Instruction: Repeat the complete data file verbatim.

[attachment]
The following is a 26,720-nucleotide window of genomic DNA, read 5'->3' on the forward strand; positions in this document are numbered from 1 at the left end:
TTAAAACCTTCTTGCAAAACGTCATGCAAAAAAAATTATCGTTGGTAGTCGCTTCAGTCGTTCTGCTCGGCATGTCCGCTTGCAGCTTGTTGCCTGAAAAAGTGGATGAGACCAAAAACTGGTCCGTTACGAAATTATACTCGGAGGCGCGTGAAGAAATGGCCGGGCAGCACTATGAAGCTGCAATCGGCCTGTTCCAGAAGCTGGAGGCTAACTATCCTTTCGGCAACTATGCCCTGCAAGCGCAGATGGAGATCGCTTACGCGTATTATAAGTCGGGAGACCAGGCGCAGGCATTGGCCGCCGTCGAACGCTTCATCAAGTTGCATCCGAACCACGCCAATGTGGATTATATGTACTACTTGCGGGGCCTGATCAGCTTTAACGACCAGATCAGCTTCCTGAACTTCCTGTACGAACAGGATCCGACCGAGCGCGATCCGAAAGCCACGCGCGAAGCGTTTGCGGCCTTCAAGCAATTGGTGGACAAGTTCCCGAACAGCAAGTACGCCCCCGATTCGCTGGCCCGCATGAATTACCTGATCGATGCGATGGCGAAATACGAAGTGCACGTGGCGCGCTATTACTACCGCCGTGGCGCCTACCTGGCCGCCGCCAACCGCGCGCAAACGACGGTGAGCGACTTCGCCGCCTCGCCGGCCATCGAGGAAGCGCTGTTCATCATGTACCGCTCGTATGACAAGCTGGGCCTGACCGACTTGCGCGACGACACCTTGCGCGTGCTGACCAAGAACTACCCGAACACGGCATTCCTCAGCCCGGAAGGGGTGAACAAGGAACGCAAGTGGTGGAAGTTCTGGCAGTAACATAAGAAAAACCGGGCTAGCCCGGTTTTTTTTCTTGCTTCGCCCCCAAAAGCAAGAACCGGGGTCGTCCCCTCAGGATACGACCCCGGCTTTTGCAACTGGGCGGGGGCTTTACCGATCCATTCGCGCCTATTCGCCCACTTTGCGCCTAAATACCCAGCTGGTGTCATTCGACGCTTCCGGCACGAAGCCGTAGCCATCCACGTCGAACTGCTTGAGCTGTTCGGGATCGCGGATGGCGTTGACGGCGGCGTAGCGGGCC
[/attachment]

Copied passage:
The following is a 26,720-nucleotide window of genomic DNA, read 5'->3' on the forward strand; positions in this document are numbered from 1 at the left end:
TTAAAACCTTCTTGCAAAACGTCATGCAAAAAAAATTATCGTTGGTAGTCGCTTCAGTCGTTCTGCTCGGCATGTCCGCTTGCAGCTTGTTGCCTGAAAAAGTGGATGAGACCAAAAACTGGTCCGTTACGAAATTATACTCGGAGGCGCGTGAAGAAATGGCCGGGCAGCACTATGAAGCTGCAATCGGCCTGTTCCAGAAGCTGGAGGCTAACTATCCTTTCGGCAACTATGCCCTGCAAGCGCAGATGGAGATCGCTTACGCGTATTATAAGTCGGGAGACCAGGCGCAGGCATTGGCCGCCGTCGAACGCTTCATCAAGTTGCATCCGAACCACGCCAATGTGGATTATATGTACTACTTGCGGGGCCTGATCAGCTTTAACGACCAGATCAGCTTCCTGAACTTCCTGTACGAACAGGATCCGACCGAGCGCGATCCGAAAGCCACGCGCGAAGCGTTTGCGGCCTTCAAGCAATTGGTGGACAAGTTCCCGAACAGCAAGTACGCCCCCGATTCGCTGGCCCGCATGAATTACCTGATCGATGCGATGGCGAAATACGAAGTGCACGTGGCGCGCTATTACTACCGCCGTGGCGCCTACCTGGCCGCCGCCAACCGCGCGCAAACGACGGTGAGCGACTTCGCCGCCTCGCCGGCCATCGAGGAAGCGCTGTTCATCATGTACCGCTCGTATGACAAGCTGGGCCTGACCGACTTGCGCGACGACACCTTGCGCGTGCTGACCAAGAACTACCCGAACACGGCATTCCTCAGCCCGGAAGGGGTGAACAAGGAACGCAAGTGGTGGAAGTTCTGGCAGTAACATAAGAAAAACCGGGCTAGCCCGGTTTTTTTTCTTGCTTCGCCCCCAAAAGCAAGAACCGGGGTCGTCCCCTCAGGATACGACCCCGGCTTTTGCAACTGGGCGGGGGCTTTACCGATCCATTCGCGCCTATTCGCCCACTTTGCGCCTAAATACCCAGCTGGTGTCATTCGACGCTTCCGGCACGAAGCCGTAGCCATCCACGTCGAACTGCTTGAGCTGTTCGGGATCGCGGATGGCGTTGACGGCGGCGTAGCGGGCC